“We used to practice coitus interruptus (‘azl) during the lifetime of Allah’s Messenger (pbuh) while the Qur’an was being revealed.”
This report signifies that the Prophet approved of this custom among those not wanting to have children. For if it was wrong, Allah would have sent down a command through His Prophet prohibiting this practice in Islam.
At other times, Islam allowed a custom to be practiced but put conditions on it in order to bring “them into line with the principles of the Shari’ah.” Slavery is an example of such a custom. Before Islam, slaves were treated like animals and there was no compassion or value for them. When Islam came into the picture, it allowed the custom of slavery to continue, though strongly encouraging to free them, but it put certain rules in place to regulate their treatment. For example, the Prophet Muhammad (pbuh) is reported to have said, “It is essential to feed the slave, clothe him (properly) and not burden him with work which is beyond his power.”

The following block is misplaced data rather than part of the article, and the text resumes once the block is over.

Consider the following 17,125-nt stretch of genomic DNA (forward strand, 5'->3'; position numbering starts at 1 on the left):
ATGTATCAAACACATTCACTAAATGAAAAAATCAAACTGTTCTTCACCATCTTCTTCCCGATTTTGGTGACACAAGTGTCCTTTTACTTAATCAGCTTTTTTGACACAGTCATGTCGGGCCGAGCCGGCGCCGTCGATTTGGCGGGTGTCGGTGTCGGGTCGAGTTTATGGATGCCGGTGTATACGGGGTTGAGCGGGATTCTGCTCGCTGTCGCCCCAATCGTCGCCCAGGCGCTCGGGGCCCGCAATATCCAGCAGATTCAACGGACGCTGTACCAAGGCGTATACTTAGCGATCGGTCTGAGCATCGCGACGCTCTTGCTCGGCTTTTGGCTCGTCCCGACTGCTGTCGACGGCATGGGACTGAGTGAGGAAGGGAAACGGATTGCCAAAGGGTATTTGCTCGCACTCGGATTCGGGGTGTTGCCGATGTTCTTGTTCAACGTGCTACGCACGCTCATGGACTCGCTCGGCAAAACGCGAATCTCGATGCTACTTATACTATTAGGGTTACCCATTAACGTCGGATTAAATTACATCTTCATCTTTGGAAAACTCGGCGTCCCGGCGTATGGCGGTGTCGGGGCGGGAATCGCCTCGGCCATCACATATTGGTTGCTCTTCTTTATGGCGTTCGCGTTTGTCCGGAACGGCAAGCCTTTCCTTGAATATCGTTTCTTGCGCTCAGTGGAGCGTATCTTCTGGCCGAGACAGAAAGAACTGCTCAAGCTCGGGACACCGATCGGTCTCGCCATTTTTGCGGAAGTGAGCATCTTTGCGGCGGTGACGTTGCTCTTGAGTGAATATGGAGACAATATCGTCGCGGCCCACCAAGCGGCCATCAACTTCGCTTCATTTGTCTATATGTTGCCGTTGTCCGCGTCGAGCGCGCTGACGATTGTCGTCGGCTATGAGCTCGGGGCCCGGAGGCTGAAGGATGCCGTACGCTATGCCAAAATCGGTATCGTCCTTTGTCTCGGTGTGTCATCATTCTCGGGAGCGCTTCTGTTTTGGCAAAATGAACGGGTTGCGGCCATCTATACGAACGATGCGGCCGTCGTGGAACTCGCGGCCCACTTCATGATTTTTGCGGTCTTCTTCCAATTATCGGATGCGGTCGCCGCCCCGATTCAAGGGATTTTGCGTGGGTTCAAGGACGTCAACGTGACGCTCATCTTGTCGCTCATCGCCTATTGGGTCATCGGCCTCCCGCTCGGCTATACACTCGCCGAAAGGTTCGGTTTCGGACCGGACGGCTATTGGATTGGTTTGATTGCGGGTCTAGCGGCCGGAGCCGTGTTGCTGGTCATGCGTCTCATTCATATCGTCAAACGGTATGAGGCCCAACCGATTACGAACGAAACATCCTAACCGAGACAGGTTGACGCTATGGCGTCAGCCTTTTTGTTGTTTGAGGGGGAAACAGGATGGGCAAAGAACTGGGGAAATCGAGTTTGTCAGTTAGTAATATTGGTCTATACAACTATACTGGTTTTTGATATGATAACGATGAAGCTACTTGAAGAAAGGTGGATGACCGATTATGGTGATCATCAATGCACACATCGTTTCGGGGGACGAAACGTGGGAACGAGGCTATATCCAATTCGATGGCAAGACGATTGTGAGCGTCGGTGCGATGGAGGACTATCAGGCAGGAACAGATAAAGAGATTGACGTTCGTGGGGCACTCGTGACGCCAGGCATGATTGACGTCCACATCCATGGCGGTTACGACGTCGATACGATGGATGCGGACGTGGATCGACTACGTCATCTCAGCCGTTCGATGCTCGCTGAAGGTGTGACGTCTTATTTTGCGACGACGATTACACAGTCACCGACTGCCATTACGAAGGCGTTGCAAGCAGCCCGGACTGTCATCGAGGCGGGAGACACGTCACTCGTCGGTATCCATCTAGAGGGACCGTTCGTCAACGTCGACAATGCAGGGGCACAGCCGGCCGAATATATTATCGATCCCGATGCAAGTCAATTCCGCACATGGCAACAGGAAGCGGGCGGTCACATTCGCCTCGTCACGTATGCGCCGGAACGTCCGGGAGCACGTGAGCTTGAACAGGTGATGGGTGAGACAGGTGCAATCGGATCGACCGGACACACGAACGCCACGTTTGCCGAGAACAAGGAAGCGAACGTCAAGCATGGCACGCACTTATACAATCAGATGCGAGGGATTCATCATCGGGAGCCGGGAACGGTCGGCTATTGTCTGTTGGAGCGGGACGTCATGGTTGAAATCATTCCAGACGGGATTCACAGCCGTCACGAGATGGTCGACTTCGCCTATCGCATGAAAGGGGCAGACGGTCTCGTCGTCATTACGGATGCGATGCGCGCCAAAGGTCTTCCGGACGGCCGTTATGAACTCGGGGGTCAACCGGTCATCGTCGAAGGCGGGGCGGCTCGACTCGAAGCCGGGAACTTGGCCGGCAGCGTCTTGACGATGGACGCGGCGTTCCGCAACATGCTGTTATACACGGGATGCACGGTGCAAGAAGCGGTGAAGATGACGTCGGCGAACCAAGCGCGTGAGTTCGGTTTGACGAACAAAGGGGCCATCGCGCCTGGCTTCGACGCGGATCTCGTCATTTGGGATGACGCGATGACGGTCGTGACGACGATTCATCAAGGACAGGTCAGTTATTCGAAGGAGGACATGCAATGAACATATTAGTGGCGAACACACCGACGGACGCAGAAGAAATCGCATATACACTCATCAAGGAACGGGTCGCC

There were also times in which Islam wanted to completely eradicate a particular custom. In such instances, either Allah would send down a verse from the Qur’an or the Prophet (pbuh) would state a hadith prohibiting such custom. An example of this is when Allah commanded His Messenger (pbuh) to marry the divorcee of his adopted son Zayd. In the Arabian culture at that time, an adopted son was considered the same as a real son; hence, the father marrying his adopted son’s ex-wife was inconceivable. However, Allah wanted to show that there is nothing wrong with this practice because they are not their blood relatives through the example of His Messenger (pbuh). So, Allah sent down the following:
When Zayd had no longer any need for her, We married her to you in order that there not be upon the believers any discomfort concerning the wives of their adopted sons when they no longer have need of them. (Qur’an 33:37)